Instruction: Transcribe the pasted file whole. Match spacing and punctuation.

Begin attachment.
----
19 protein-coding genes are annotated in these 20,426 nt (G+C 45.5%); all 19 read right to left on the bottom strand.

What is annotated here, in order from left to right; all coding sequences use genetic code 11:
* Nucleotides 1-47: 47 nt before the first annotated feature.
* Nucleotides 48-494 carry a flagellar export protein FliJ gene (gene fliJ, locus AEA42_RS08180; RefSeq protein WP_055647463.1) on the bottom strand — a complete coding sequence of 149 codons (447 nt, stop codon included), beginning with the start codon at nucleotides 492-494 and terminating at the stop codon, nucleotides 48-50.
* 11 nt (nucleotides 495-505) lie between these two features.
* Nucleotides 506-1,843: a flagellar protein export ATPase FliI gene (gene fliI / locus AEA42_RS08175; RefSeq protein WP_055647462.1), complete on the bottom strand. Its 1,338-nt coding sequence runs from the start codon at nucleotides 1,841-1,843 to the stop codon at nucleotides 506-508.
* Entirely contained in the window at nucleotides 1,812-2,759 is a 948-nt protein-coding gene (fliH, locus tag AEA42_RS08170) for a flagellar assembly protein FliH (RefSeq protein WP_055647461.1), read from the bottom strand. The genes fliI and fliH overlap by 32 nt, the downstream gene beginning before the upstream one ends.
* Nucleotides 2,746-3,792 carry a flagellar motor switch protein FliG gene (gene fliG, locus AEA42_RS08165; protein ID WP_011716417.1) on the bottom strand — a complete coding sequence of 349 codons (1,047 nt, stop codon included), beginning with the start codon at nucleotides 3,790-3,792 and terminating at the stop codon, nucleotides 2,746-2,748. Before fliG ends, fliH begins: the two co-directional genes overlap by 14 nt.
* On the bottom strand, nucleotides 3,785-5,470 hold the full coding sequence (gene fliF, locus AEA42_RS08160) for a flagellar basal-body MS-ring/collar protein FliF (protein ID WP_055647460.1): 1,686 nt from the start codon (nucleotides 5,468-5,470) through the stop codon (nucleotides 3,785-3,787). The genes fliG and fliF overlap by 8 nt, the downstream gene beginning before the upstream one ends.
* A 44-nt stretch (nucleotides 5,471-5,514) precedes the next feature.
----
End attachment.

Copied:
19 protein-coding genes are annotated in these 20,426 nt (G+C 45.5%); all 19 read right to left on the bottom strand.

What is annotated here, in order from left to right; all coding sequences use genetic code 11:
* Nucleotides 1-47: 47 nt before the first annotated feature.
* Nucleotides 48-494 carry a flagellar export protein FliJ gene (gene fliJ, locus AEA42_RS08180; RefSeq protein WP_055647463.1) on the bottom strand — a complete coding sequence of 149 codons (447 nt, stop codon included), beginning with the start codon at nucleotides 492-494 and terminating at the stop codon, nucleotides 48-50.
* 11 nt (nucleotides 495-505) lie between these two features.
* Nucleotides 506-1,843: a flagellar protein export ATPase FliI gene (gene fliI / locus AEA42_RS08175; RefSeq protein WP_055647462.1), complete on the bottom strand. Its 1,338-nt coding sequence runs from the start codon at nucleotides 1,841-1,843 to the stop codon at nucleotides 506-508.
* Entirely contained in the window at nucleotides 1,812-2,759 is a 948-nt protein-coding gene (fliH, locus tag AEA42_RS08170) for a flagellar assembly protein FliH (RefSeq protein WP_055647461.1), read from the bottom strand. The genes fliI and fliH overlap by 32 nt, the downstream gene beginning before the upstream one ends.
* Nucleotides 2,746-3,792 carry a flagellar motor switch protein FliG gene (gene fliG, locus AEA42_RS08165; protein ID WP_011716417.1) on the bottom strand — a complete coding sequence of 349 codons (1,047 nt, stop codon included), beginning with the start codon at nucleotides 3,790-3,792 and terminating at the stop codon, nucleotides 2,746-2,748. Before fliG ends, fliH begins: the two co-directional genes overlap by 14 nt.
* On the bottom strand, nucleotides 3,785-5,470 hold the full coding sequence (gene fliF, locus AEA42_RS08160) for a flagellar basal-body MS-ring/collar protein FliF (protein ID WP_055647460.1): 1,686 nt from the start codon (nucleotides 5,468-5,470) through the stop codon (nucleotides 3,785-3,787). The genes fliG and fliF overlap by 8 nt, the downstream gene beginning before the upstream one ends.
* A 44-nt stretch (nucleotides 5,471-5,514) precedes the next feature.